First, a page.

10 Harvard Business School Research Stories That Will Make Your Mouth Water

The food industry is under intense study at Harvard Business School. This story sampler looks at issues including restaurant marketing, chefs as CEOs, and the business of food science.
by Sean Silverthorne

Food used to be just sustenance, but now it's news. The president of the United States falls for McDonald's and KFC. In Portland, resentment is growing over white street vendors who sell ethnic foods. Ikea is starting a food incubator for entrepreneurs. Food, it seems, is trending.

The food industry is at the heart of much research at Harvard Business School. Here is a sampler of stories about restaurants, chefs, food science, and more.

D’O: Making a Michelin-Starred Restaurant Affordable

Under the leadership of Chef Davide Oldani, the Italian restaurant D'O balances Michelin-star-level quality with affordable prices. Gary Pisano and Oldani explain how.

A Bank That Takes Parmesan Cheese as Collateral: The Cheese Stands a Loan

Nikolaos Trichakis discusses the Italian regional bank Credito Emiliano, which accepts young Parmigiano-Reggiano as collateral, and then ages it in climate-controlled vaults.

How Grocery Bags Manipulate Your Mind

People who bring personal shopping bags to the grocery store to help the environment are more likely to buy organic items—but also to treat themselves to ice cream and cookies, according to new research by Uma R. Karmarkar and Bryan Bollinger.

Starbucks Reinvented

Nancy Koehn's case study on the rebirth of Starbucks under Howard Schultz "distills 20 years of [her] thinking about the most important lessons of strategy, leadership, and managing in turbulence."

How Restaurants in Lima and Copenhagen Became Best in the World

Harvard Business School professors Anat Keinan, Mukti Khaire, and Michael I. Norton deconstruct ground grasshoppers, upscale Peruvian cuisine, and other surprising elements that create the perfect culinary experience.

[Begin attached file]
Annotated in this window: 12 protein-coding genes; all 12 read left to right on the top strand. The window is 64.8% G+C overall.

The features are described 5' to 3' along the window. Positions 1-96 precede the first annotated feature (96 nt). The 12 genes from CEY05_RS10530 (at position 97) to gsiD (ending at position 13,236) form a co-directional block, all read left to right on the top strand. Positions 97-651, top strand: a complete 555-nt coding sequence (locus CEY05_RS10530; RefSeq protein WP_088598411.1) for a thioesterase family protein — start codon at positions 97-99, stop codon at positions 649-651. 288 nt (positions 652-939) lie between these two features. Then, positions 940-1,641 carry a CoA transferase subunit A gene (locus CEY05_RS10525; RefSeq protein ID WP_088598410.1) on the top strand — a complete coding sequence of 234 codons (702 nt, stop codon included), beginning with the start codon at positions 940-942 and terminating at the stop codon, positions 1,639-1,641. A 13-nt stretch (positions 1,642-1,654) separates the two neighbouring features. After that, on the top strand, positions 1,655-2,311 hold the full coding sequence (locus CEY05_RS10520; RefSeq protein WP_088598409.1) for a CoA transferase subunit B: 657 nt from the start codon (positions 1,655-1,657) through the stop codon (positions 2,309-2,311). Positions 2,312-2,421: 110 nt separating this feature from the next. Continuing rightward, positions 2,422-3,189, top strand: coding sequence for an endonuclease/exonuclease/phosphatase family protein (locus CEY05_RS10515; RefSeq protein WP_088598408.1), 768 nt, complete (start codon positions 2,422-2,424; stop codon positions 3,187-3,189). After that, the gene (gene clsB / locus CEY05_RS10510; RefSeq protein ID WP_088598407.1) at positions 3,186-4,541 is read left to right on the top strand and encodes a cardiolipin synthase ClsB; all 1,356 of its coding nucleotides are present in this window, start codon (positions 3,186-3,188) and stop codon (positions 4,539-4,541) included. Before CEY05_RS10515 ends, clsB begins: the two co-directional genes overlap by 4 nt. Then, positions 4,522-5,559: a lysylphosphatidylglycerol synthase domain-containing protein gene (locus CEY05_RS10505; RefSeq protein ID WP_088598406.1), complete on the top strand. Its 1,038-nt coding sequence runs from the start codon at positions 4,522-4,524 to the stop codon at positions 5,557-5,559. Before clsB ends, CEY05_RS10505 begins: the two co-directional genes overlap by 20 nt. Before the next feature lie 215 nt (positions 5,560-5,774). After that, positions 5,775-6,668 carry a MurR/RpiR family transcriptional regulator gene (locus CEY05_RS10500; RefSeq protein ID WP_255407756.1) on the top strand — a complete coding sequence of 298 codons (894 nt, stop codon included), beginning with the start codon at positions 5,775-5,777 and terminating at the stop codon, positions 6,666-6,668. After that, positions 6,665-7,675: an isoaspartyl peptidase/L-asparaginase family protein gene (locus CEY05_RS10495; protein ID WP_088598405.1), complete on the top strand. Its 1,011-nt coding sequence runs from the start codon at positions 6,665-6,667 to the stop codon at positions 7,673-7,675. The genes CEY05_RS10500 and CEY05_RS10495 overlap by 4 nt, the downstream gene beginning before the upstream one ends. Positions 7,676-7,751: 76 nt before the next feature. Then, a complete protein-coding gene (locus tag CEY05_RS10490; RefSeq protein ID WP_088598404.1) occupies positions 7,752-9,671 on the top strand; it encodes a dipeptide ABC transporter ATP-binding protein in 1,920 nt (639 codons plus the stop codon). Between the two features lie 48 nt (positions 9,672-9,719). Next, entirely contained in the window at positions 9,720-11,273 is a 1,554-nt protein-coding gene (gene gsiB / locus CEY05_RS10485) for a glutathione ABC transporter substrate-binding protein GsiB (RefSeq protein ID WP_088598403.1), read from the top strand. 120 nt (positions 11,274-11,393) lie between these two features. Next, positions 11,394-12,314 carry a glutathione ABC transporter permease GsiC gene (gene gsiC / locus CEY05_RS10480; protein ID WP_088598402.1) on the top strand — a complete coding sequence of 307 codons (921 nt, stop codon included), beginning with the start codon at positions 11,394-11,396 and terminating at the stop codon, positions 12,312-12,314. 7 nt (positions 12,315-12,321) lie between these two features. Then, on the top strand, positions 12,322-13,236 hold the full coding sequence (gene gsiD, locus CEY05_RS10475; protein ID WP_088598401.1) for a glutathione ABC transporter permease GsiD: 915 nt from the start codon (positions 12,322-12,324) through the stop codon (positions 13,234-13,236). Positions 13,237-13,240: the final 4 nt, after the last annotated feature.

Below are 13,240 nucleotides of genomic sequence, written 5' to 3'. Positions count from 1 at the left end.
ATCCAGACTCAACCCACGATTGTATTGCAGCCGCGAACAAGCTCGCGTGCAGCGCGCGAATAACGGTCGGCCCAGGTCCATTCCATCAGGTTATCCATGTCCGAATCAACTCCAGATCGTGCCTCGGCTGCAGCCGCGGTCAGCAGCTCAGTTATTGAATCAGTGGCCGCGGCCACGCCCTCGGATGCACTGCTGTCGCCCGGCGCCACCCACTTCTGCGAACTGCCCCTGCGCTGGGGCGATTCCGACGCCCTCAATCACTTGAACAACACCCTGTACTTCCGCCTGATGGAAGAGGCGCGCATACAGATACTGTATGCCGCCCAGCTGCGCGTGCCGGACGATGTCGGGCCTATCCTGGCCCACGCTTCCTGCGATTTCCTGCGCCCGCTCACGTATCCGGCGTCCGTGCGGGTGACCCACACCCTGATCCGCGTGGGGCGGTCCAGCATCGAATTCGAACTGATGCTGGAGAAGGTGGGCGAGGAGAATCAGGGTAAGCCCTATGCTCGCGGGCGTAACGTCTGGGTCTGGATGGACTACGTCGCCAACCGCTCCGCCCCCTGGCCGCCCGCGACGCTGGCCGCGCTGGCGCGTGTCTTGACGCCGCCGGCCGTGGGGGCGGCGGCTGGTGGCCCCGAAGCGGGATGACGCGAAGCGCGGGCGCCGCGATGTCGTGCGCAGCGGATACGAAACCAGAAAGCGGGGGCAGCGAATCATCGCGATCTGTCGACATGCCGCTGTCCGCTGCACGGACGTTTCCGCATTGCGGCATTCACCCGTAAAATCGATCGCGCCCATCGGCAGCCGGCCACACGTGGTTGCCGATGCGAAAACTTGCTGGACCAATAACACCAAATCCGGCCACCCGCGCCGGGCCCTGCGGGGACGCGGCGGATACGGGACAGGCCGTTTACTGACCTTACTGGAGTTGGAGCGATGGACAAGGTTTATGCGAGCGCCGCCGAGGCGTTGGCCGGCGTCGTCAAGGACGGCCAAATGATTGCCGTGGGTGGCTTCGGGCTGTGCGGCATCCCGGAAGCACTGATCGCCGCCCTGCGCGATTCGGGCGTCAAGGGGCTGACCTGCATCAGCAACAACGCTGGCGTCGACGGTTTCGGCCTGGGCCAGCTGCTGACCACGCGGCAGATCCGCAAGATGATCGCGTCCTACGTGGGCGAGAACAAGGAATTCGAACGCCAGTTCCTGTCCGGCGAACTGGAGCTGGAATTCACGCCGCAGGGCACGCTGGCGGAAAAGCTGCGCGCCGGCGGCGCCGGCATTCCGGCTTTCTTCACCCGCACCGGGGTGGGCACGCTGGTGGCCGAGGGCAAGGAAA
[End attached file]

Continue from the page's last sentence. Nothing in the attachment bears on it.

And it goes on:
The Paradoxical Quest to Make Food Look 'Natural' With Artificial Dyes

Research by Ai Hisano looks at how industry players and regulators collectively decided what butter, oranges, and other foods should look like—and how they redefined the meaning of “natural.”

Clay Christensen's Milkshake Marketing

Clayton Christensen explains how a fast food chain improved milkshake sales by deducing the "job" that customers were "hiring" a milkshake to do.

KFC’s Explosive Growth in China

In China, Yum! Brands opens a KFC restaurant every day. But this is not the KFC you know in America. A case study written by David Bell and Mary Shelman reveals how the chicken giant adapted its famous fast-food formula for the local market.

Customer Feedback Not on elBulli’s Menu

The world is beating a path to Chef Ferran Adrià's door at elBulli, but why? In professor Michael Norton's course, students learn about marketing from a business owner who says he doesn't care whether or not customers like his product.

In This Classroom, Beer Can Improve Your Grade

The Strategic Brew computer simulation puts MBAs in charge of their own breweries, rising or sinking based on the popularity of their pseudo suds. Ramon Casadesus-Masanell explains lessons learned from a beer game.


How do food and business mix in your world? Add your comment below.

Post A Comment

In order to be published, comments must be on-topic and civil in tone, with no name calling or personal attacks. Your comment may be edited for clarity and length.